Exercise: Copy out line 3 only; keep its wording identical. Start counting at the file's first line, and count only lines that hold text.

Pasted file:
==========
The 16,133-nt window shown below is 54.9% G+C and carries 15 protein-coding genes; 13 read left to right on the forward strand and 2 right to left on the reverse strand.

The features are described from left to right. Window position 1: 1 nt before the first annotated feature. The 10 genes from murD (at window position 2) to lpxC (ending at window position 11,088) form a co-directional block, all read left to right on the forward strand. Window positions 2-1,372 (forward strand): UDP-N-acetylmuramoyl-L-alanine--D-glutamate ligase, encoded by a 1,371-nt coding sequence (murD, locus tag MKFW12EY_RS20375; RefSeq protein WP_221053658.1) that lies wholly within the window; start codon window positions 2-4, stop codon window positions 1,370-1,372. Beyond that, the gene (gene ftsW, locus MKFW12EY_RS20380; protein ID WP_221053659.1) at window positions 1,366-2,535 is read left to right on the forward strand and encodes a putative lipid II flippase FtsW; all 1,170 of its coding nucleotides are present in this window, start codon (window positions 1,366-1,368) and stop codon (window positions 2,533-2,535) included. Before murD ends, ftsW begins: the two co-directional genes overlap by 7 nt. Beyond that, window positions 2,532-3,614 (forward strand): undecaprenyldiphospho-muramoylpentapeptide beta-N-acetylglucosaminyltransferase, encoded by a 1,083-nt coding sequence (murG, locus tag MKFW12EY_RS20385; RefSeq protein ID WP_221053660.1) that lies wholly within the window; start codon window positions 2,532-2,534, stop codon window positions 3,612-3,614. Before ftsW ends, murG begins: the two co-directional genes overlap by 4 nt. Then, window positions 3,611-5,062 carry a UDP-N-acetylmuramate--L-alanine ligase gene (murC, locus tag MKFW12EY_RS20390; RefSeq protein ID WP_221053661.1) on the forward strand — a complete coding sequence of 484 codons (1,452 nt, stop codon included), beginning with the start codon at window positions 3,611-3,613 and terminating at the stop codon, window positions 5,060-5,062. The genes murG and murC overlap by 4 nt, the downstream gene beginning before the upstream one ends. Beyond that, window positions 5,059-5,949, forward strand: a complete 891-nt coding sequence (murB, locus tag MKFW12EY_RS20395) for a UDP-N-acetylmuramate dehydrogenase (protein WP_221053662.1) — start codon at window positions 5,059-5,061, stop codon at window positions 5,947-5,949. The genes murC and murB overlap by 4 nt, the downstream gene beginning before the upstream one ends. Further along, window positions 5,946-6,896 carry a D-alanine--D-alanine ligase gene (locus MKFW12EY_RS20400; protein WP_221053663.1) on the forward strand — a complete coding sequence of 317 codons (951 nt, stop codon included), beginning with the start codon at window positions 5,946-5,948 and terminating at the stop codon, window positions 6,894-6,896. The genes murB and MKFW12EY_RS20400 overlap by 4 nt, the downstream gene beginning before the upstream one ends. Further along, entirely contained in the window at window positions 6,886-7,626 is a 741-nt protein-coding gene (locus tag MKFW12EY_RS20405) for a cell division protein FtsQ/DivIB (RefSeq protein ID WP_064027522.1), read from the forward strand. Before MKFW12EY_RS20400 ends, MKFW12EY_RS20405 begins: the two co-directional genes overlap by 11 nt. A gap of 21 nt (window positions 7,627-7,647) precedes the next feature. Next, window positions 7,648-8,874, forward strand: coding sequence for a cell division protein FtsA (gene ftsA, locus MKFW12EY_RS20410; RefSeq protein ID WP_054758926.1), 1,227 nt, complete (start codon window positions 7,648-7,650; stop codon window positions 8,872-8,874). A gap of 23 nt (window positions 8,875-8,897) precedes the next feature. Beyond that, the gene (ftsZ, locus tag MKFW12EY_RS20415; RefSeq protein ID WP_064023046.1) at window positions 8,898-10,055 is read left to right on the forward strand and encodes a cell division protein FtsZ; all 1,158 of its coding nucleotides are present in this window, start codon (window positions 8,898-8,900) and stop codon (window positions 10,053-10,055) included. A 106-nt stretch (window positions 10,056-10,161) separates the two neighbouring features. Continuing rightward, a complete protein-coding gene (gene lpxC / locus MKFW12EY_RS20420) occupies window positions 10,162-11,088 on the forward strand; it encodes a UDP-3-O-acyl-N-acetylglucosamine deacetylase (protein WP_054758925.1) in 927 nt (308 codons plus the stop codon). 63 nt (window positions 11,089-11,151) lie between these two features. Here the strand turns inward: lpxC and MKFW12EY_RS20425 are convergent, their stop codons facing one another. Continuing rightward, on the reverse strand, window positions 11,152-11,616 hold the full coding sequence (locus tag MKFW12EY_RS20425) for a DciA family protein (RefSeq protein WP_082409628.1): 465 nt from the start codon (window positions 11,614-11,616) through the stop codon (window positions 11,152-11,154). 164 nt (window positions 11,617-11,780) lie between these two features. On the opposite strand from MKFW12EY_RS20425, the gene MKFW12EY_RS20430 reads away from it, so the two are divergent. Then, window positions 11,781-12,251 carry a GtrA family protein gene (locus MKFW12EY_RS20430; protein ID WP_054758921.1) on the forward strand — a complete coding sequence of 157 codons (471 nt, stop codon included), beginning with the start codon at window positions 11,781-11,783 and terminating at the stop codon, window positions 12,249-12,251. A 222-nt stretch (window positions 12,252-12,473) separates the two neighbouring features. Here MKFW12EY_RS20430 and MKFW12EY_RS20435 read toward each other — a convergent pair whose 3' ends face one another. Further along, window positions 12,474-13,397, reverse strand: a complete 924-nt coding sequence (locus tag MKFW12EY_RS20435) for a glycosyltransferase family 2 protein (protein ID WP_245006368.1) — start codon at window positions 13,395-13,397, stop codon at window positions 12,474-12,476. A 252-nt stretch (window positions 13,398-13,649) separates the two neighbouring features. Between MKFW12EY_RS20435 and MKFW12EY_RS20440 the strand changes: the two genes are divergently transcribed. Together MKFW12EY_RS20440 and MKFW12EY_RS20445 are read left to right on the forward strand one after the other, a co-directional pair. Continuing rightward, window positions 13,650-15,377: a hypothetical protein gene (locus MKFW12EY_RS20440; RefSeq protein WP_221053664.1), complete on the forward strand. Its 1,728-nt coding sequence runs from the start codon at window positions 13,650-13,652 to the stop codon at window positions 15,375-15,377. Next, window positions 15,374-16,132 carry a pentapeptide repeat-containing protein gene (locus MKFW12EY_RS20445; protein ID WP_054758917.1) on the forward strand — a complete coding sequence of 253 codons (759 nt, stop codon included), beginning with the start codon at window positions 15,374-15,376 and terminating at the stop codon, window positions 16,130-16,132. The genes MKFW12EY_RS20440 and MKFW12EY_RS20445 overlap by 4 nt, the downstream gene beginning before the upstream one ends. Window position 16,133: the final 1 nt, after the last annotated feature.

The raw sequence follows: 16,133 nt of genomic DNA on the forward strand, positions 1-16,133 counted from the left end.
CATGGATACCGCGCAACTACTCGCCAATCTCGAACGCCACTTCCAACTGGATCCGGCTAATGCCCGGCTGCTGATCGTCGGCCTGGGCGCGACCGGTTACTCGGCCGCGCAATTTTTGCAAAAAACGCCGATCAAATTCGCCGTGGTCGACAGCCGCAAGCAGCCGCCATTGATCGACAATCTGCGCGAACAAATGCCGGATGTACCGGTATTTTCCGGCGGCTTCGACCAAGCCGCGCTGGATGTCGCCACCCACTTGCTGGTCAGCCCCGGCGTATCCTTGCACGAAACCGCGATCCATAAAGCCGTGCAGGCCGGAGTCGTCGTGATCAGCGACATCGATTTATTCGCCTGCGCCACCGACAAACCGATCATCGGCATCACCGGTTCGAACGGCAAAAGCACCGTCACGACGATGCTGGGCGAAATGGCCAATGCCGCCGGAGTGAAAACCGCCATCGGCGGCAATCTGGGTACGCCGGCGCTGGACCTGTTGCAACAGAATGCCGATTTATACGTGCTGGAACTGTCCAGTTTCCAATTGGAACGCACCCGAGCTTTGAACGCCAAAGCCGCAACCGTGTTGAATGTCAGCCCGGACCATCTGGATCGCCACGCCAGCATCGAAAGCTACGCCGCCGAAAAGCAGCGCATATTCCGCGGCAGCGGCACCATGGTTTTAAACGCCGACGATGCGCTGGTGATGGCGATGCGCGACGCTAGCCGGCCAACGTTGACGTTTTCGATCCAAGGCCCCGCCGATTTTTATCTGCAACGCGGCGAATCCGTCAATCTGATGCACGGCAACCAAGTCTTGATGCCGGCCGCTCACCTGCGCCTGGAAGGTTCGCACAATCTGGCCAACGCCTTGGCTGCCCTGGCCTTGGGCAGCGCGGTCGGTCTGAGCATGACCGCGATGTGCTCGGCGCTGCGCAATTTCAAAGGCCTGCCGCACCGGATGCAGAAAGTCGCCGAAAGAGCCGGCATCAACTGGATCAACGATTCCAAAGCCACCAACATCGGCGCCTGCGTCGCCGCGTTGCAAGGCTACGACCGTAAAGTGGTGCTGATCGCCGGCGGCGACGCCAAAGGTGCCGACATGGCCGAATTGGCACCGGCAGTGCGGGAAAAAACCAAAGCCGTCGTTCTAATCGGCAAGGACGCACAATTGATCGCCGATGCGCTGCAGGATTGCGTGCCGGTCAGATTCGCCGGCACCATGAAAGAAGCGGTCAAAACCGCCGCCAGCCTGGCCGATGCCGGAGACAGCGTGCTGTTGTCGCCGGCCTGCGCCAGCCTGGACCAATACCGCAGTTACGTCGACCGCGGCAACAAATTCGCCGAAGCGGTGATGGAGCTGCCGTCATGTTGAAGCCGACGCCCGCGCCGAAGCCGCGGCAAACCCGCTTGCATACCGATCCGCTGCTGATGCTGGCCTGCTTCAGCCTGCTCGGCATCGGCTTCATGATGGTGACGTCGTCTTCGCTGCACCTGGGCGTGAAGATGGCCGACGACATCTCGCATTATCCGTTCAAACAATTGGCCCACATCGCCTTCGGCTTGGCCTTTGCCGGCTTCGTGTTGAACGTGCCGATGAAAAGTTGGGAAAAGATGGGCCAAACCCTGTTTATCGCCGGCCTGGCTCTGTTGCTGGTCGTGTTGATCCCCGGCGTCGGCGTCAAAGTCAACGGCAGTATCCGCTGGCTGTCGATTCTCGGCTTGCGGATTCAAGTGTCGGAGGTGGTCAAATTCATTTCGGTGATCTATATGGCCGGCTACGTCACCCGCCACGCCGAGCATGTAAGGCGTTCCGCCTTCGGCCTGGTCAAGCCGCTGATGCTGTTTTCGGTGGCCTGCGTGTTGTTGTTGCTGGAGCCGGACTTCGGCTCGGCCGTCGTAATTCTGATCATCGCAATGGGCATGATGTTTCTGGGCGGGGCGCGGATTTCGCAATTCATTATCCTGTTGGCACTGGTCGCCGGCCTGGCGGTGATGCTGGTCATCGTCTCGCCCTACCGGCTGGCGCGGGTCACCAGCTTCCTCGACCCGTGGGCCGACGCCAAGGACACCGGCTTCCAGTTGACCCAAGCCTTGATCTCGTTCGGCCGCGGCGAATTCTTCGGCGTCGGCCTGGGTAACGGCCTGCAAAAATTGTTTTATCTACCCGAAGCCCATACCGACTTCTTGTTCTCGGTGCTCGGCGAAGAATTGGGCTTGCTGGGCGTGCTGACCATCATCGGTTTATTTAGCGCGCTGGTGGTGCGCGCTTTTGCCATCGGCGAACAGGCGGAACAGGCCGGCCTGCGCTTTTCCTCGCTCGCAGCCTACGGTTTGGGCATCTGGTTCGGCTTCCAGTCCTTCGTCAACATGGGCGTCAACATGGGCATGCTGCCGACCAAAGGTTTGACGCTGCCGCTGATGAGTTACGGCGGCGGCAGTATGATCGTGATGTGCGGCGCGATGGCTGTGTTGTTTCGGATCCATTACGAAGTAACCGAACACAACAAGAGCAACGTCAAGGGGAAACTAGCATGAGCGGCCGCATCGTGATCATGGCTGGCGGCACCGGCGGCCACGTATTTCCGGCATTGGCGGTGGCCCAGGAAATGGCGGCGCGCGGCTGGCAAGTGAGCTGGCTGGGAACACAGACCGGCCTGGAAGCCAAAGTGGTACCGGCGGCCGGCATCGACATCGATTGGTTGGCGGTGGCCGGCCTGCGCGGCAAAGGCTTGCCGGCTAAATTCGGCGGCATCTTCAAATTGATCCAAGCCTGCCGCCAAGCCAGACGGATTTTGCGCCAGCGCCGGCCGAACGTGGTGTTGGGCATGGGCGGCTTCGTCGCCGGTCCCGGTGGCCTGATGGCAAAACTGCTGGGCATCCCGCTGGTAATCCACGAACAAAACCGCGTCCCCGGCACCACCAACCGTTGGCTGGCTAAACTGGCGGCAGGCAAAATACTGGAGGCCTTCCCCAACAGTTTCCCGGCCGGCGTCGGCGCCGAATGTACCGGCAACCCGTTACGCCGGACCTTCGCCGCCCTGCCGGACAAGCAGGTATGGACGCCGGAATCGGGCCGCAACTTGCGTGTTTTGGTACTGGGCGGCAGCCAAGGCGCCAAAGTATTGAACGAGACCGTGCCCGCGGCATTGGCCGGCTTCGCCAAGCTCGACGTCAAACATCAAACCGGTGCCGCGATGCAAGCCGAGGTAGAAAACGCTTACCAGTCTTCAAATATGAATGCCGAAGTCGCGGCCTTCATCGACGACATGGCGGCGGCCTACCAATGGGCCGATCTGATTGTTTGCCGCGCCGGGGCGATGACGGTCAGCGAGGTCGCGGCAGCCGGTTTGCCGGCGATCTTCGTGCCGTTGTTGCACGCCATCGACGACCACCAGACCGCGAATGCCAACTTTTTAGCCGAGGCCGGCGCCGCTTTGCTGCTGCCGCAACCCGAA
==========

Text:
The raw sequence follows: 16,133 nt of genomic DNA on the forward strand, positions 1-16,133 counted from the left end.